Continuing with his point that there is much more targeting going on with criminal cyber activity today, including with ransomware, Anscombe says: “When we see something on a website today, say somebody comes along and infects website A they will continually move the malware around but, at the same time, they will target people, certainly with ransomware, in countries where there is the propensity to pay. They are not going to go out and try to infect machines in a third world country where even the idea of paying isn’t there. It is geographically targeted and is certainly run as a business in a lot of instances.”
From vulnerability to exploit
So what can be done to address the ransomware problem? Anscombe feels it is important to break things down into two parts: the vulnerability and the exploit: “Obviously making sure and promoting the fact that users need to patch their machines, get rid of vulnerabilities, is a big education piece which obviously we [AVG] actively promote. Then you have got seeing the exploit when something tries to deliver it. A bit of malicious code will look at a vulnerability and then try to deliver an exploit through that vulnerability.” He points out that what is critical here is to actually detect the payload – the exploit – as it happens, as opposed to when it is running: “If it runs and you detect it as a service the probability is that it has already encrypted some files. So the challenge is to make sure that you actually see it.”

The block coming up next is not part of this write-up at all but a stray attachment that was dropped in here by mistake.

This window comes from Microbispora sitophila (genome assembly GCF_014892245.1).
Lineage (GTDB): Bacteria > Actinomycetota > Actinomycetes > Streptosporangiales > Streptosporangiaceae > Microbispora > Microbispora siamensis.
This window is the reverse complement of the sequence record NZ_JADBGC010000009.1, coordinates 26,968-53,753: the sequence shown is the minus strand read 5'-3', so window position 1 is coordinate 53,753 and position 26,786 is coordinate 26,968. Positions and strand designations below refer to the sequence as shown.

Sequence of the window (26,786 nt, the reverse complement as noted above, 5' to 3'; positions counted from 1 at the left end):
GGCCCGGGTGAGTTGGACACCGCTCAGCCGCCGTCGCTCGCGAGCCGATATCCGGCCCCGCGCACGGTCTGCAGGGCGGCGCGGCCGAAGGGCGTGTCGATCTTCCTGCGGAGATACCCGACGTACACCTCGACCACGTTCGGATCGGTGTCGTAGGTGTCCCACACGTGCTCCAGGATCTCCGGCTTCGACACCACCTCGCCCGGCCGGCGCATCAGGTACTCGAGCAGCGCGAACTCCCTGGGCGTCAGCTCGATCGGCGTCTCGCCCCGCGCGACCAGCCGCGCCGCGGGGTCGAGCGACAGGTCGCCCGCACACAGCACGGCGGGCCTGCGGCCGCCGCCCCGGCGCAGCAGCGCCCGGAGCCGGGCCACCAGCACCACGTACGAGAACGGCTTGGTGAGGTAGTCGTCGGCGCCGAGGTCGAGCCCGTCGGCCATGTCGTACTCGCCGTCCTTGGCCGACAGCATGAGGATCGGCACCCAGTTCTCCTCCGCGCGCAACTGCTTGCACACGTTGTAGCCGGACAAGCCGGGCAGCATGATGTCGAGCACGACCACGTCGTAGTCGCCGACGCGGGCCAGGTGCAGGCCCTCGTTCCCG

A layered response
To cope with the changing dynamics of the cybercrime wave, Anscombe says that anti-virus software now has to deploy a layered approach rather than just working from signatures: “You have heuristics, you have behavioural analysis, so we don’t just look: ‘Oh there is this file, is this file bad?’, we look at the file and the intent of the file, what the file might do on the machine. We unpick the file in real time. Potentially we may run it in some type of emulation mode.”
He goes on to explain that the sharing of threat data, as part of a cloud system, is now an indispensable tool in the cybersecurity armoury: “When you install our software it asks if you are happy to share threat data anonymously. If your machine sees something suspicious it will share it back into the cloud anonymously and we will see it. We will actually do further analysis of it in the cloud – which is beyond the resources of your machine – and, if necessary, it will end up on a physical researcher’s desk to analyse it as well. If there is something different then, ultimately, it is shared out to the rest of the community,” concludes Anscombe.